I’m not here to name names because in reality, most massive Alehouses are the same as the next. Here’s the criteria of these Halls O’ Suds:
#1 – 100 taps, give or take, all lined up with tiny tap handles that sit end to end to end. Usually these taps are protruding from a dirty mirrored wall behind the bar and the scene looks like some bastardization of the lower depths on Mario Brothers. I feel like I have to wait for the venus fly trap to duck down so I can see what’s coming out of the plumbing. I know draught lines really come down to plumbing, but there’s only so much plumbing that I need to see in front of the bar space.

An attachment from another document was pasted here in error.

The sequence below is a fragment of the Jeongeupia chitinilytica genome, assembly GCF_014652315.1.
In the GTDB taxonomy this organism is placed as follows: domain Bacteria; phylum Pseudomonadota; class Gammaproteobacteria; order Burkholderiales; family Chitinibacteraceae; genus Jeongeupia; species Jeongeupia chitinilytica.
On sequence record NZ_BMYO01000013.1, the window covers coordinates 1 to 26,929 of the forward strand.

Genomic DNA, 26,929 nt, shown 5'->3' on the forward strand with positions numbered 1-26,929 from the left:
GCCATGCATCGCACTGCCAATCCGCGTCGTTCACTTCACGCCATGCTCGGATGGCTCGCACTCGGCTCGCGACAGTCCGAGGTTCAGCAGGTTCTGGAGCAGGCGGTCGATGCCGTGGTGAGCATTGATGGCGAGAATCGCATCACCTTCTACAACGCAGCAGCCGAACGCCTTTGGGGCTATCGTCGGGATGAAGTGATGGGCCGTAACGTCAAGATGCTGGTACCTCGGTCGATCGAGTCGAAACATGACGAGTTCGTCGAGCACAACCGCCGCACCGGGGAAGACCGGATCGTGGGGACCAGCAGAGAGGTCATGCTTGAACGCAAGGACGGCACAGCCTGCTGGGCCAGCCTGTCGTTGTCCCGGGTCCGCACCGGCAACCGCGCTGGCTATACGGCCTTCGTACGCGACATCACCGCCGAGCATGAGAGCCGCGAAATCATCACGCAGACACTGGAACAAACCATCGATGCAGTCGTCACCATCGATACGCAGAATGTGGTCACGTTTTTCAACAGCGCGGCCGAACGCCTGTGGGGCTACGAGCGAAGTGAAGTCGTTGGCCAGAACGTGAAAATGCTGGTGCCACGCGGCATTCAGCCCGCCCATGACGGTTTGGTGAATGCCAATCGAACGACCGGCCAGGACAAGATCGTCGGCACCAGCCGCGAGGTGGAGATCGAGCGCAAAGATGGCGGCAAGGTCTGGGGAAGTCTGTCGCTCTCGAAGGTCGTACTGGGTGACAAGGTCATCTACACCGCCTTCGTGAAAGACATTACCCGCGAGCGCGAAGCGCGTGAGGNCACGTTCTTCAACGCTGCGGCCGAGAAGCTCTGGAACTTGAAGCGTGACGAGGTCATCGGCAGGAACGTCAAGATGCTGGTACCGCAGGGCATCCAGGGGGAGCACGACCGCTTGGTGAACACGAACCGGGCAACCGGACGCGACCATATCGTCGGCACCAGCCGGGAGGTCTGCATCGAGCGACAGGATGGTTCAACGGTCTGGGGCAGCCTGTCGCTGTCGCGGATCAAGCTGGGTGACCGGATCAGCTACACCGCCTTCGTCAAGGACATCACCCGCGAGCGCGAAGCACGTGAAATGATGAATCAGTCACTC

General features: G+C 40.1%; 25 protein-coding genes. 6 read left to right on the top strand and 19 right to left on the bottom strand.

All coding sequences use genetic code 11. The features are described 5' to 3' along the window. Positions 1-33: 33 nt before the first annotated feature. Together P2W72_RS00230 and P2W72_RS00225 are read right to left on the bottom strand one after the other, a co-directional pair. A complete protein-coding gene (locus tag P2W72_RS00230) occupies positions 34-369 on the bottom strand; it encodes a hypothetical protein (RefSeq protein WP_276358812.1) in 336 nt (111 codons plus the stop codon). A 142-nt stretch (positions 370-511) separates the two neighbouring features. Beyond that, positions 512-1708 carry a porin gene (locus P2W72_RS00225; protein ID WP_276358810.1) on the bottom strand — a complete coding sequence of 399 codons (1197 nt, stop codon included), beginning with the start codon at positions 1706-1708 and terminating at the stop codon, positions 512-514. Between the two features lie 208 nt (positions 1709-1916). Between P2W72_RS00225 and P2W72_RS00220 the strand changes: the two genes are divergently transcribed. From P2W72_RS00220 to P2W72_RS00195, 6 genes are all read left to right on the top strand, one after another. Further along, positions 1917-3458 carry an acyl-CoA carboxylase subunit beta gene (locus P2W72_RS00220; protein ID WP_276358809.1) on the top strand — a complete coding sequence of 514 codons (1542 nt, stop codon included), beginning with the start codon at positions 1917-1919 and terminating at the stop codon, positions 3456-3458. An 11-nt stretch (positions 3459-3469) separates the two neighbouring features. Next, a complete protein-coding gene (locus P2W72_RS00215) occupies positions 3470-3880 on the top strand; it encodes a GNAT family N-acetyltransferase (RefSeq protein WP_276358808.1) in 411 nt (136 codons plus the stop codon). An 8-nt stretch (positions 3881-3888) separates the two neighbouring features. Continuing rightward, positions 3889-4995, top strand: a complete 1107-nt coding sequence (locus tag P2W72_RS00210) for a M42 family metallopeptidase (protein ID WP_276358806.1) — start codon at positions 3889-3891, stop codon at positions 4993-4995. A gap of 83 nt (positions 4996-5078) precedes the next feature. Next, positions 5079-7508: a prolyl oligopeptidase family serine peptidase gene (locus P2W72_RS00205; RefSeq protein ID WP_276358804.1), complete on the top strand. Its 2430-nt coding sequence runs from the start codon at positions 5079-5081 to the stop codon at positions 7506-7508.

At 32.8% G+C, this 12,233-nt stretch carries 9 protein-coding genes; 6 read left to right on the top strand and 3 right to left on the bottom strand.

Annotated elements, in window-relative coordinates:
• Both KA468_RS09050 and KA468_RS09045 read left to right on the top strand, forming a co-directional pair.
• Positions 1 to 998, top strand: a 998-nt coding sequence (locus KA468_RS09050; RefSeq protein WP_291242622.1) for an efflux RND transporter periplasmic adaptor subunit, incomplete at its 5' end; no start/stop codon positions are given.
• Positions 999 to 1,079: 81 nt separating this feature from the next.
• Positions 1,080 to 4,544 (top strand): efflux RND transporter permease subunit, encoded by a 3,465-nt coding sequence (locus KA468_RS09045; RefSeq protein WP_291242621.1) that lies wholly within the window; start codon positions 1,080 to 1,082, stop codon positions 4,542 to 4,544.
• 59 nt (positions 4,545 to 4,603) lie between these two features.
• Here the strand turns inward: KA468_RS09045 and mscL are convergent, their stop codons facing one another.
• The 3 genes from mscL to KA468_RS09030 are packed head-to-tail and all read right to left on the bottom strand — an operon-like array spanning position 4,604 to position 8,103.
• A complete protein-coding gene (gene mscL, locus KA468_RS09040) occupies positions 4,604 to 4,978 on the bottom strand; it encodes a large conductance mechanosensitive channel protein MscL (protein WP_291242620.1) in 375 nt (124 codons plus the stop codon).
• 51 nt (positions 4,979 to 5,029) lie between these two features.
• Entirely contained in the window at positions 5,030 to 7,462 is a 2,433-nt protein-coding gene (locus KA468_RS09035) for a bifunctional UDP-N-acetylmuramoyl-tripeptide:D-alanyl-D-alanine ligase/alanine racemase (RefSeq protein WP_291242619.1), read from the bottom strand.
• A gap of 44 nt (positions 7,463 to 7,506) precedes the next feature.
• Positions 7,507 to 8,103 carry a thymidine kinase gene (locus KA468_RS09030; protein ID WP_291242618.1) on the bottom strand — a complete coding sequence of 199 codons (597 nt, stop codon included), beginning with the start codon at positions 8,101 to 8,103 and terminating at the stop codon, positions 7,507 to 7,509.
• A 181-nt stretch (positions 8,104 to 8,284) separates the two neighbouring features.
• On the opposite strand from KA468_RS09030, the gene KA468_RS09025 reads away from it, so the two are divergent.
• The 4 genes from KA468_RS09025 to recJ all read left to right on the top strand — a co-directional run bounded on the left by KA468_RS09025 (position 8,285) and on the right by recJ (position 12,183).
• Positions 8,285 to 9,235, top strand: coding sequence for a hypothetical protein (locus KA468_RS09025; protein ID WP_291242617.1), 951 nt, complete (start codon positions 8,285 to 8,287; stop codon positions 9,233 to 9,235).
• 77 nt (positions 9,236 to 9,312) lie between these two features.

#2 – Buxom Vixens – Woh there, before you peg me as someone who doesn’t appreciate the curvatures of the female form, let me explain myself. A nice rack does not a bartender make. Sure, it helps, but at least learn to pour a beer and maybe, just maybe, learn about what you’re pouring. When I order up a burger at T.G.I. Fridays I don’t expect the server to know if I’ll be eating ground chuck or ground sirloin. I know what to expect from a place like that. If I go into Ruth’s Chris and order up a filet though, I expect that the server will at least know what I’m getting into and be able to suggest the doneness and sides that will compliment the cut of beast. If you want to run a well respected beer bar, you need to hire people who appreciate their craft. If said server happens to be blessed with a curvaceous upper-deck to go along with their massive beer knowledge, who am I to judge?